Space and time analysis of the N2 vibrational non-equilibrium in the N2 and air nanosecond discharge afterglow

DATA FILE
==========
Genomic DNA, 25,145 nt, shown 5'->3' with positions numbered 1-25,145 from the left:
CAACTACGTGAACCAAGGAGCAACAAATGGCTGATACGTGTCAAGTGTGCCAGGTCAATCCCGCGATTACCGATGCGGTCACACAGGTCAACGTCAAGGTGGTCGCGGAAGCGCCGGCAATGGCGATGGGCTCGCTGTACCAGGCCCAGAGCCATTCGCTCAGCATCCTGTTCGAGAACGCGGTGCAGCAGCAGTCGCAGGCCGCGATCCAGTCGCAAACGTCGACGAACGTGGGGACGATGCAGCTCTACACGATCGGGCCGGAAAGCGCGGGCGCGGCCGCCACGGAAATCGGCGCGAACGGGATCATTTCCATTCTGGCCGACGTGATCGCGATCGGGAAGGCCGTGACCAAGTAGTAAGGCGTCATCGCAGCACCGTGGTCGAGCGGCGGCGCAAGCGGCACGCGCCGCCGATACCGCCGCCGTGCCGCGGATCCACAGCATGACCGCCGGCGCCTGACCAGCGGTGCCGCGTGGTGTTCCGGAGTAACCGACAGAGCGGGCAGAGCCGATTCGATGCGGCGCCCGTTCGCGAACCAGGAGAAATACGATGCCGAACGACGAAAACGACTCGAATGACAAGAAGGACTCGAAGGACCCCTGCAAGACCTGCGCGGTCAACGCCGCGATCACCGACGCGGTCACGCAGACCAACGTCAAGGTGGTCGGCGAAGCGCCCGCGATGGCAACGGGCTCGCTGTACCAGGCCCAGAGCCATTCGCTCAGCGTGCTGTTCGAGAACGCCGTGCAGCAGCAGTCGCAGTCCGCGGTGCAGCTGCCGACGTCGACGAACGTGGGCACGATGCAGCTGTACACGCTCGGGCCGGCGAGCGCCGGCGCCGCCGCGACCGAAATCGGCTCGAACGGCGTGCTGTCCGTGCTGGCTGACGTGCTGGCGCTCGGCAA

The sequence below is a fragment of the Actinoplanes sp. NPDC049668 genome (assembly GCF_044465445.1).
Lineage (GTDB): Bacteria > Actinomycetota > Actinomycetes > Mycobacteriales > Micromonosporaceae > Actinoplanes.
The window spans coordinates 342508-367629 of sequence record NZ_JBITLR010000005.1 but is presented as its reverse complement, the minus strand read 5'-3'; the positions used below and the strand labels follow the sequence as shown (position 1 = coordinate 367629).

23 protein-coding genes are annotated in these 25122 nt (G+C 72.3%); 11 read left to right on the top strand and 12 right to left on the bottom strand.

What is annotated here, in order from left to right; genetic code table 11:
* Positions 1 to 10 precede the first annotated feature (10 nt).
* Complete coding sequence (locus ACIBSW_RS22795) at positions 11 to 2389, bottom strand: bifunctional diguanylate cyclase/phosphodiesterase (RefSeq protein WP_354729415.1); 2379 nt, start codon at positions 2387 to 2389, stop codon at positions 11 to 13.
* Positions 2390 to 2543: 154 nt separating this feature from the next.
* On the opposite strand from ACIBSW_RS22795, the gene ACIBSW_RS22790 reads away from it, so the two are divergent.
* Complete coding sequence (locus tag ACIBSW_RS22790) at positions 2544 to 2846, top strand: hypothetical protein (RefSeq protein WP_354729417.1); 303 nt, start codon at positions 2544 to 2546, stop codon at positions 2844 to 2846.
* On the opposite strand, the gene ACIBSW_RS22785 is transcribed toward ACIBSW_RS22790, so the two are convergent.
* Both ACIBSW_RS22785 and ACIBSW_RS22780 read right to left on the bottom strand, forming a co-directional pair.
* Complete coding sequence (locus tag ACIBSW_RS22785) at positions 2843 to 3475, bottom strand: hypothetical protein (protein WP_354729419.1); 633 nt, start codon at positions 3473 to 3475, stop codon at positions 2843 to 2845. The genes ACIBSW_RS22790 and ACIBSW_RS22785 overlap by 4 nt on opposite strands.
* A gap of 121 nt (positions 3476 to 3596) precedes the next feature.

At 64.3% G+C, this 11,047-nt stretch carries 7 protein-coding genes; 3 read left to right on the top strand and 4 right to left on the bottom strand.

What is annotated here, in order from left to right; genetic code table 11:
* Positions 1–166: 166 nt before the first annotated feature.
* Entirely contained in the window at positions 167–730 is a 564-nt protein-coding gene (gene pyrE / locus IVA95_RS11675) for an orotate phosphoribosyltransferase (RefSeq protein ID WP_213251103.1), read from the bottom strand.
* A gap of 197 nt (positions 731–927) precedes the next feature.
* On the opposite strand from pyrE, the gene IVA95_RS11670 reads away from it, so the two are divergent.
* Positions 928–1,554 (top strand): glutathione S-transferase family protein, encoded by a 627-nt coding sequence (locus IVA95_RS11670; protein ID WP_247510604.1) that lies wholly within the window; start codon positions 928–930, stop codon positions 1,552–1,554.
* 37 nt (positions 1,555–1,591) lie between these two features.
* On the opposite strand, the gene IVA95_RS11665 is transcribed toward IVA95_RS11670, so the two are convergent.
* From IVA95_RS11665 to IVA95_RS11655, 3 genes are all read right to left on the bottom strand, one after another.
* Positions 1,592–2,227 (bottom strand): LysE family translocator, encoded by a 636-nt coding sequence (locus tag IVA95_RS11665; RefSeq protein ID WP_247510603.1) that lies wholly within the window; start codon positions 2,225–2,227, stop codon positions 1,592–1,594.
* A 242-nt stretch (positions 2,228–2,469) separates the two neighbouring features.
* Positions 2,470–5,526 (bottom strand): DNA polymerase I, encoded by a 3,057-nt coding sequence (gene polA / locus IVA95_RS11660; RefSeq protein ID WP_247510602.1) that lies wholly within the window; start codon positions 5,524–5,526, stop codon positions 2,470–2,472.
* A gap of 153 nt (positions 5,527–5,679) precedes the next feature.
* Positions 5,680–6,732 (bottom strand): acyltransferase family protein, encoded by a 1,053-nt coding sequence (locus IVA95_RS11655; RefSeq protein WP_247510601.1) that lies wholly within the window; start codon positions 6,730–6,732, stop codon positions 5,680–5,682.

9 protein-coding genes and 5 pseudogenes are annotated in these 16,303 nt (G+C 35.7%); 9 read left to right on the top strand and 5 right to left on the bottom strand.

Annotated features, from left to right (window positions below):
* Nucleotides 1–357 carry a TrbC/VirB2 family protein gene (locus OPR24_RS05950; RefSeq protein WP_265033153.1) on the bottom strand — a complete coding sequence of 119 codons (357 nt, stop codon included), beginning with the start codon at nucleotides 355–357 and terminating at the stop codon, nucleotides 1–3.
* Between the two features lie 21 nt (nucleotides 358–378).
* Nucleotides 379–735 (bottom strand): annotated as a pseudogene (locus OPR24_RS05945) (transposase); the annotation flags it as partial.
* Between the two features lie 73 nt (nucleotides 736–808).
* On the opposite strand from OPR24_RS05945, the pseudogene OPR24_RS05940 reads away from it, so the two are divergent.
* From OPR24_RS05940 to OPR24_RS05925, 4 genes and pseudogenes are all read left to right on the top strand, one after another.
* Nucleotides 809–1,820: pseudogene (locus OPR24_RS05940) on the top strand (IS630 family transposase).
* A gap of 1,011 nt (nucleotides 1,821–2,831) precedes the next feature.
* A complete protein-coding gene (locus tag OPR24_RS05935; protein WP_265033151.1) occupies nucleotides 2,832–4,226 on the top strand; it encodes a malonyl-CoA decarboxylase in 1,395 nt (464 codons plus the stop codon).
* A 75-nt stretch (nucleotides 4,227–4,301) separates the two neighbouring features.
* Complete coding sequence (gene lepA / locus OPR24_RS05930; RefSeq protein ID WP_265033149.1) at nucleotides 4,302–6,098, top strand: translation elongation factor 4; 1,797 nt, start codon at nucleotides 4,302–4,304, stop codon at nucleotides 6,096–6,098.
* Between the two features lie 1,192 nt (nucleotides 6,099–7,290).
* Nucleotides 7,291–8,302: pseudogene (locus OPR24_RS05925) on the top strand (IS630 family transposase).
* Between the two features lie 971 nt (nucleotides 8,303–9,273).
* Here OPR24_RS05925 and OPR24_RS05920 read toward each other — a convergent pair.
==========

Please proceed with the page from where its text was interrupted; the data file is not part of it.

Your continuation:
2019 by the American Institute of Aeronautics and Astronautics, Inc. All rights reserved. Knowledge of the aero-optical effects accompanying hypersonic flight conditions is of critical importance to ensure reliable operation of optical-based instrumentation and air date system. However, such effects dependent on the scalar polarizability are scarcely known in literatures under the thermal non-equilibrium and molecule internal excitation conditions. In this paper, nanosecond pulsed discharges in N2 and air at a low-pressure condition (i.e. 90 Torr) have been created to reproduce such non-equilibrium condition and to provide a test bed for quantitative study the scalar polarizability under non-equilibrium. Spontaneous Raman spectroscopy (SRS) and optical emission spectroscopy (OES) have been used to investigate the non-equilibrium process in the discharge afterglow. The rotational and vibrational temperatures of both the ground state N2 (X2 g+)and the electronically excited state N2 (C2 ) are measured by the spectral fitting and the Boltzmann plot. The ratio between the first-and higher-level vibrational temperatures of the ground state has been used to investigate the nitrogen vibrational non-equilibrium as the function of space and time. Meanwhile, the averaged vibrational quanta have been applied to understand the energy loading and transfer in the ground state vibration modes. The electronically excited state provides an extra path to study the energy transfer among states through the e-V, V-V, and V-T processes at different timescales. The work provides the scheme to calibrate the non-equilibrium states which have been further used to measure the scalar polarizability under the same condition and study the dependence of the polarizability on the gas temperature as well as the vibrational non-equilibrium states.